I was raised in a manner that taught me to absorb and appreciate art and culture wherever I could find it. My parents took us on vacations to places like London and Paris, seeing sites such as the Louvre or the Victoria & Albert museum, and the desire to learn about the world through art never left me. When I was a senior in high school, I spent a very nerdy, yet formative, week at a program in DC called “Presidential Classroom.” It was a sort of mock government, but more importantly, I was away from home and around students from 32 different countries. We had plenty of time to explore DC and all that it had to offer, as well as learn about each other’s cultures. In one week, I bunked with a girl who was born, raised and living in then war-torn Sri Lanka, made close friends with a Canadian who was “out” in high school, and saw the nation’s Capitol for the first time. Free from Texas, the rest of the south as I had known it and the supervision of my parents, I had the freedom to explore the museums and art exhibits that appealed most to me. In between the Smithsonian Folk Life Festival, which filled the mall with a plethora of sights and sounds, I wandered into a pop-art exhibit, and left a lifelong fan.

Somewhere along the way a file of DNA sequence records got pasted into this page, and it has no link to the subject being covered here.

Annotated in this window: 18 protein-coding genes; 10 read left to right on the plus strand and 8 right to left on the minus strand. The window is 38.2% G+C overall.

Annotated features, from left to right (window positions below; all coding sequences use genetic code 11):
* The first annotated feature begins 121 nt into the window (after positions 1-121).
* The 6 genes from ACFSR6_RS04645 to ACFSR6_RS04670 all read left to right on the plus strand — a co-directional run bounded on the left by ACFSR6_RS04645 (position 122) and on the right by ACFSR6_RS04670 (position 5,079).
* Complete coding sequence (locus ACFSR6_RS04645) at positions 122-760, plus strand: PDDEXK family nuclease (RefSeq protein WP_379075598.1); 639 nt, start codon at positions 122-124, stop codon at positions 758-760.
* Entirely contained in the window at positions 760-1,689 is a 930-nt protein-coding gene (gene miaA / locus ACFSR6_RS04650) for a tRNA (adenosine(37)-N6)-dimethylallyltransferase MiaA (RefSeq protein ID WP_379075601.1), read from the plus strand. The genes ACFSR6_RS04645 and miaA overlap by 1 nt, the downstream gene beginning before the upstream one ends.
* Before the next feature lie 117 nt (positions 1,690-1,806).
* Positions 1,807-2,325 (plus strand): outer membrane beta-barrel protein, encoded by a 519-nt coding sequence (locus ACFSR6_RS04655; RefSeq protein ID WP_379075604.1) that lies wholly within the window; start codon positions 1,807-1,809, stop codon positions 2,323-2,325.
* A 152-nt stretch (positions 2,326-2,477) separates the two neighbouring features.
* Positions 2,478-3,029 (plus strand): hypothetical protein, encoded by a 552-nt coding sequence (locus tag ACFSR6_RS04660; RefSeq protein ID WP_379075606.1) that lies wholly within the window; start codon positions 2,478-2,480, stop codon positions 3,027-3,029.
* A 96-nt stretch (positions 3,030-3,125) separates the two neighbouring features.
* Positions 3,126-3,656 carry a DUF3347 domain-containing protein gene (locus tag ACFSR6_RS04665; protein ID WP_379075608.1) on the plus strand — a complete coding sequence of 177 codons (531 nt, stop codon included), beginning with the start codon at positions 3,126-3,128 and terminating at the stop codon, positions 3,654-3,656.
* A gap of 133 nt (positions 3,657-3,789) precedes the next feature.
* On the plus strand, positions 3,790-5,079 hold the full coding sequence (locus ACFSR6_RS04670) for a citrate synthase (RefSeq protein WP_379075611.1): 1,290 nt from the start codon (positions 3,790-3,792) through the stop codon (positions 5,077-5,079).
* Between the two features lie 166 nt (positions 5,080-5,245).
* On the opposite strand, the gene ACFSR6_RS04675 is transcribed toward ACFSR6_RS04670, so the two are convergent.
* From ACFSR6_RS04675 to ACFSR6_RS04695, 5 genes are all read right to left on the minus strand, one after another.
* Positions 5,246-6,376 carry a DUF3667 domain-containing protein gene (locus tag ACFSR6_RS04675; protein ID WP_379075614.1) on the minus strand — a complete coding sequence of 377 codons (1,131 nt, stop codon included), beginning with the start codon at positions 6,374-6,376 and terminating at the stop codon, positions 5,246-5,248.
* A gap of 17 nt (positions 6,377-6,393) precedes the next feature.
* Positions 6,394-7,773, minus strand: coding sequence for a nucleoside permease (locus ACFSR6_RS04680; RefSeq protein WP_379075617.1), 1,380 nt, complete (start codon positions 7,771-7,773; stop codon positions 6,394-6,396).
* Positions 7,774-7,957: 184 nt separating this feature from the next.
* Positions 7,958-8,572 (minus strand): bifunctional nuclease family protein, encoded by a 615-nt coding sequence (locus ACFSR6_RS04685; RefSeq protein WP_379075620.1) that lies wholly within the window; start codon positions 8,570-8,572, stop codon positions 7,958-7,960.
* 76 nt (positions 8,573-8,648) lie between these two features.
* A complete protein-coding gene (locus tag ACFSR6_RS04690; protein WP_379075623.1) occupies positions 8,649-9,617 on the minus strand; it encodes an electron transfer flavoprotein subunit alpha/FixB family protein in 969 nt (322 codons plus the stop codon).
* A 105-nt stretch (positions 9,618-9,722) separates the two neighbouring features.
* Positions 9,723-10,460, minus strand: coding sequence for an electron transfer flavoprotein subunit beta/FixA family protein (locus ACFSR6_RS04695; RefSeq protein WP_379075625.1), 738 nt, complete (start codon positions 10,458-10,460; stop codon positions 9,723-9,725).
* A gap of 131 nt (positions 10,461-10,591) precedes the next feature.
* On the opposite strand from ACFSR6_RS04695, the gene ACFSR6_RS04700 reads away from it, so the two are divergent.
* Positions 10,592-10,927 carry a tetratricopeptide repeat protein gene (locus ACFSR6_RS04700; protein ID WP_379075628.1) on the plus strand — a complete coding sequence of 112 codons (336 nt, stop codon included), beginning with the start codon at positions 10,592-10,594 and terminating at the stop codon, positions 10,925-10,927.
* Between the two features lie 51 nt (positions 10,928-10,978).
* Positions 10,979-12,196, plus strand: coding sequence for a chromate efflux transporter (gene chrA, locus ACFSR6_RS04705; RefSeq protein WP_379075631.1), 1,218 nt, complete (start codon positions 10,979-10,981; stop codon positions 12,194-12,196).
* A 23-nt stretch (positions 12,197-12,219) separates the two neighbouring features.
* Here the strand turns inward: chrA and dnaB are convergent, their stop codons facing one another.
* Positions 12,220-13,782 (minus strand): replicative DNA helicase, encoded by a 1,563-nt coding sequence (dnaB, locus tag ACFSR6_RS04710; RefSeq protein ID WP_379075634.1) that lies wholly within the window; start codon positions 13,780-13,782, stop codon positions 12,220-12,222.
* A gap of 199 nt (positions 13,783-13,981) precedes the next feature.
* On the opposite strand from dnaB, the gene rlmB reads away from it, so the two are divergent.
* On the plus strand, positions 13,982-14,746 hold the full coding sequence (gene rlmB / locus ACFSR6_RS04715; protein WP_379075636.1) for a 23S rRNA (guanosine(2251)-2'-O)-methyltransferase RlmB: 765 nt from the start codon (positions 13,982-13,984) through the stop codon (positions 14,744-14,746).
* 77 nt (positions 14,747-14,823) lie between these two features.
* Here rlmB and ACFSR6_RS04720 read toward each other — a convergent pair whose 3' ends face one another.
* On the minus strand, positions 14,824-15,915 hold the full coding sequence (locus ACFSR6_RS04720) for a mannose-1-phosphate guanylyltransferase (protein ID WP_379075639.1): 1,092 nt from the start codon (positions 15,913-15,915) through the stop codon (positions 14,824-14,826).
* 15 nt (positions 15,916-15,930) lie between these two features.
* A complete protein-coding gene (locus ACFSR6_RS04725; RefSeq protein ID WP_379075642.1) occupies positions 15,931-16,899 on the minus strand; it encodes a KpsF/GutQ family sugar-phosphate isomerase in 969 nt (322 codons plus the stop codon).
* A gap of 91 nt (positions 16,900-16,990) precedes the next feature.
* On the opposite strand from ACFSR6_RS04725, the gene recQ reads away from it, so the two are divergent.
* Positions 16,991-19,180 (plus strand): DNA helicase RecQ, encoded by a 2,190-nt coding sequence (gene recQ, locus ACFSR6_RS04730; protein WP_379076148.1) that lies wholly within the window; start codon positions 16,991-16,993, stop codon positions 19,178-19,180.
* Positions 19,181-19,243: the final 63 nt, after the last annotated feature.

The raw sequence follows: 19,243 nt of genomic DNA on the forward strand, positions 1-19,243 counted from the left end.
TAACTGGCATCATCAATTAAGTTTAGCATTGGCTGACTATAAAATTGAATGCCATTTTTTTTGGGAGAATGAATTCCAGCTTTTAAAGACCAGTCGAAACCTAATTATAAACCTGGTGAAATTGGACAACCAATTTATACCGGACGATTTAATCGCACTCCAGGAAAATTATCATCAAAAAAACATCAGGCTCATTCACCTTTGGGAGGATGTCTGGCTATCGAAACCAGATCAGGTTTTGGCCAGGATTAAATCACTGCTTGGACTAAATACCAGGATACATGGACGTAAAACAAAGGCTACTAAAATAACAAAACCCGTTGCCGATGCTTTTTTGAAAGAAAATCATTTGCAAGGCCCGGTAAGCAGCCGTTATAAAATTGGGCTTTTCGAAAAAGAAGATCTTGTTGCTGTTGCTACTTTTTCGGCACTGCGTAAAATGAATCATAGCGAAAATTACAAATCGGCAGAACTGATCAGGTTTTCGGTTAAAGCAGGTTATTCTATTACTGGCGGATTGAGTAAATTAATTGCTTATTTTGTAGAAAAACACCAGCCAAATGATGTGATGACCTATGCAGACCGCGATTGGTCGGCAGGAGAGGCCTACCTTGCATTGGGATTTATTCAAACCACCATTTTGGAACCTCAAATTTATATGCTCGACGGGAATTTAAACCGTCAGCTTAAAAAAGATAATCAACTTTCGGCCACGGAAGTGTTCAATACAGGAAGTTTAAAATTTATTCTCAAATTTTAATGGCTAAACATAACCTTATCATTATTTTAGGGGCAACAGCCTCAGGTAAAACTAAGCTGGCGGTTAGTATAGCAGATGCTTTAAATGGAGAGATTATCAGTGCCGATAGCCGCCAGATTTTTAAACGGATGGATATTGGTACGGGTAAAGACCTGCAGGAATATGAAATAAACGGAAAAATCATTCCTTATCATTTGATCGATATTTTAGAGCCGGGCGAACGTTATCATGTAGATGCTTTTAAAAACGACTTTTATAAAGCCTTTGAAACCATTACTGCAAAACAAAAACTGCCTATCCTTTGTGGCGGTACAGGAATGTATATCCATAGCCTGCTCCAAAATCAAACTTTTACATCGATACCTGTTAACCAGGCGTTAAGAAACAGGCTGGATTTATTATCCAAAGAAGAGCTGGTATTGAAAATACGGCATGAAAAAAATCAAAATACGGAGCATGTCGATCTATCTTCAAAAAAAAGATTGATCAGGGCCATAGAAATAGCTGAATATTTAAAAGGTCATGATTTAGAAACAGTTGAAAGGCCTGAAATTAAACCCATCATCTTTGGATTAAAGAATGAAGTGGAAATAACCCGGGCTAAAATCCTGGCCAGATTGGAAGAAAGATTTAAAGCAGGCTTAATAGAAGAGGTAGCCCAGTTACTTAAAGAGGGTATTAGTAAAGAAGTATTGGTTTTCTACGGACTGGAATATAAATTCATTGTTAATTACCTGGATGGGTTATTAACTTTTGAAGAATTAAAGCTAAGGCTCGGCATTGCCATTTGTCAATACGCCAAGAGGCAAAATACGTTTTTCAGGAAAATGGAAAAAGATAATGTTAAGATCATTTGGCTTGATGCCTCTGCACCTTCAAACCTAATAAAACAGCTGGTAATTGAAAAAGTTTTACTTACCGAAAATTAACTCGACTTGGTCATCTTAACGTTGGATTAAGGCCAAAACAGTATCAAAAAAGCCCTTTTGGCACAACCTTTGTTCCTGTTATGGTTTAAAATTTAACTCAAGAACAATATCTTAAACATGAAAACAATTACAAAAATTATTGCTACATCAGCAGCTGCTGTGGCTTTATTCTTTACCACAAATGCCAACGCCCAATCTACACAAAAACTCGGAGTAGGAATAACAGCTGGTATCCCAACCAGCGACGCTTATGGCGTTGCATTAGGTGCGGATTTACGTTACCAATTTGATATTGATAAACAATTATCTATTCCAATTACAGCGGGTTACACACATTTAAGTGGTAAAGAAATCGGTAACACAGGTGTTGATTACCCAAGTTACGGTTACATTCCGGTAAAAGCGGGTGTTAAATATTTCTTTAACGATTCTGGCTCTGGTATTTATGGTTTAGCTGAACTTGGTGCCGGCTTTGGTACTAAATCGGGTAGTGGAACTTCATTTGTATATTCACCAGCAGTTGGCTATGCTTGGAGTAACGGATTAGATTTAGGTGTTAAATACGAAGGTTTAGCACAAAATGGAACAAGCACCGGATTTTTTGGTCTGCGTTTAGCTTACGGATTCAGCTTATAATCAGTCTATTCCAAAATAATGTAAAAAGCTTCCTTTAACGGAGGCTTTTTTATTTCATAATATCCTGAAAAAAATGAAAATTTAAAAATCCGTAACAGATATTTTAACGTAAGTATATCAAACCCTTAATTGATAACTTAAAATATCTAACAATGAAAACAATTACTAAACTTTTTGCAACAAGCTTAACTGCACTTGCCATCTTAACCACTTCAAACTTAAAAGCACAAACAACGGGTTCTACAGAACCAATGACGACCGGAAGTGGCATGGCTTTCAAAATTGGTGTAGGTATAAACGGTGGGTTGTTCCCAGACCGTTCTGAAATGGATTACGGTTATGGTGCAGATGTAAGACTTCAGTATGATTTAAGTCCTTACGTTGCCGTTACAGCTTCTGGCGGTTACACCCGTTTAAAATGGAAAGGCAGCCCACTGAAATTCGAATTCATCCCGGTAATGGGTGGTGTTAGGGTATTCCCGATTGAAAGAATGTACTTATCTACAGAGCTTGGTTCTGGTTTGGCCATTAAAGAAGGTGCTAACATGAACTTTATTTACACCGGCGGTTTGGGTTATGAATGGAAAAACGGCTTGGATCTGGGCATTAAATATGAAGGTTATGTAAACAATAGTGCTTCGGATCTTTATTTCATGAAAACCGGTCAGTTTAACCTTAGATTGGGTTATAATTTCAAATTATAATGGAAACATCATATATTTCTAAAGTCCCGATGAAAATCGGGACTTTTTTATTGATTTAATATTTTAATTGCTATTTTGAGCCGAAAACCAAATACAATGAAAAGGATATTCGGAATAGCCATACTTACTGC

Since then, I’ve always been drawn to the bright colors, sensational images, and unique interpretations that are associated with pop-art. Roy Lichtenstein’s Kiss V still sticks out in my mind. Blonde haired, red lipped, filled with so much emotion for what my eyes perceived as a cartoon, I was blown away, to say the least. My love of pop-art continued when I lived in London, where I was able to see both large- and small-scale exhibits in varying styles. It was then I first became a fan of Banksy, whose clandestine street art was rapidly spreading from Bristol to the rest of the world. I saw the Warhol vs. Banksy exhibit — “The first exhibition anywhere, of over 40 mixed media works by Banksy and Andy Warhol.” Building upon my love of Warhol’s works first seen in the Smithsonian, my appetite for art grew more and more voracious. By the time I returned to the United States, pop and graphic art was everywhere, whether we realized it or not — even in politics. Artist Shepard Fairey invaded both our artistic and political consciousness with his now-infamous Obama piece, which has been replicated thousands of times since.